See Oregon Short Line R. Co. v. Jones, 29 Utah 147, 80 P. 732; 5A Thompson, Real Property, Section 2579 (Replacement 1957).

See Constitution of Utah, Article I, Section 22; Boskovich v. Midvale City Corp., 121 Utah 445, 243 P.2d 435; 5A Thompson, Real Property, Section 2576 (Replacement 1957).

The taking of the property under a right to do so is now a fact accomplished. That being so, the claim for injunctive relief is not tenable. That is an anticipatory remedy purposed to prevent the perpetration of a threatened wrong or to compel the cessation of a continuing one. Furthermore, it is an instrument of equity to be invoked where the party has no adequate legal remedy. Both of those prerequisites are lacking here.

See 28 Am.Jur., Injunctions, Section 5.

Hunt v. Ziegler, 350 Mich. 309, 86 N.W.2d 345; and see 30 C.J.S. Eminent Domain § 401.

It is a little difficult for us to regard in a serious light the plaintiffs' asserted claim for $80,000 punitive damages against the defendant School Board members individually. In common with other public officials, they have authority to do whatever is reasonably necessary in carrying out the duties imposed upon them. It would be quite impractical and unfair to require them to act at their own risk. This would not only be disruptive of the proper functioning of public institutions, but undoubtedly would dissuade competent and responsible persons from accepting the responsibilities of public office. Accordingly, it is the settled policy of the law that when a public official acts in good faith, believing what he does to be within the scope of his authority and in the line of his duty, he is not liable for damages even if he makes a mistake in the exercise of his judgment.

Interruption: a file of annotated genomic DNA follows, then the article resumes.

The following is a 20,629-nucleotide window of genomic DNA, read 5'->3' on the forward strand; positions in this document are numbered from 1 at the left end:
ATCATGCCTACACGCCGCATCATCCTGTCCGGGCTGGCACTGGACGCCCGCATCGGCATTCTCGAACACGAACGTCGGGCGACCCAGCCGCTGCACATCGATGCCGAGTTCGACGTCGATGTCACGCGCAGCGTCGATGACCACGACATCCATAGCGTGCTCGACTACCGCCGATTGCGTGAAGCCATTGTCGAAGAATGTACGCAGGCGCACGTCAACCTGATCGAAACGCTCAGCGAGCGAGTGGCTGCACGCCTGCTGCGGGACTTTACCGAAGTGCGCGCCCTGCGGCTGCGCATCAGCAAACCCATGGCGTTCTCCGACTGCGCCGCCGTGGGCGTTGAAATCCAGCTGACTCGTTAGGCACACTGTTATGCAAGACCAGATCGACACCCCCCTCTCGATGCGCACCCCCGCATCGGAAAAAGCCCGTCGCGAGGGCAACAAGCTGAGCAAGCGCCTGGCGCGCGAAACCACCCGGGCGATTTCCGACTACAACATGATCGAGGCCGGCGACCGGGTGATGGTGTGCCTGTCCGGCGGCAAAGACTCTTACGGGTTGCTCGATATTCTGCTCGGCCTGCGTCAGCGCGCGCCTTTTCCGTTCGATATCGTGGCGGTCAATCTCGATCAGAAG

See Cooper v. O'Connor, 69 App.D.C. 100, 99 F.2d 135, 118 A.L.R. 1440; White v. Towers, 37 Cal.2d 727, 235 P.2d 209, 28 A.L.R.2d 636.

See Roe v. Lundstrom, 89 Utah 520, 57 P.2d 1128 and cases therein cited; Cooper v. O'Connor, footnote 6, supra; Heiser v. Severy, 117 Mont. 105, 158 P.2d 501, 160 A.L.R. 319.

Except for the allegations in the plaintiffs' complaint that the defendants acted maliciously and outside of their authority in interfering with their ditch, there is nothing whatsoever to indicate that such was the fact. On the other hand, under the circumstances shown, we do not see anything particularly unreasonable in the defendants' assuming that their purchase of the fee title to the property included the right to build the school building thereon; and we therefore fail to perceive any basis for punitive damages.

Inasmuch as the condemnation proceeding against the plaintiffs here is pending before the district court in which the rights of the parties can be fully explored and determined, the trial court was well advised in dismissing this action and leaving the dispute between these parties to be litigated and settled in that one.

Affirmed. Costs to defendants (respondents).

HENRIOD, C.J., and McDONOUGH, WADE, and CALLISTER, JJ., concur.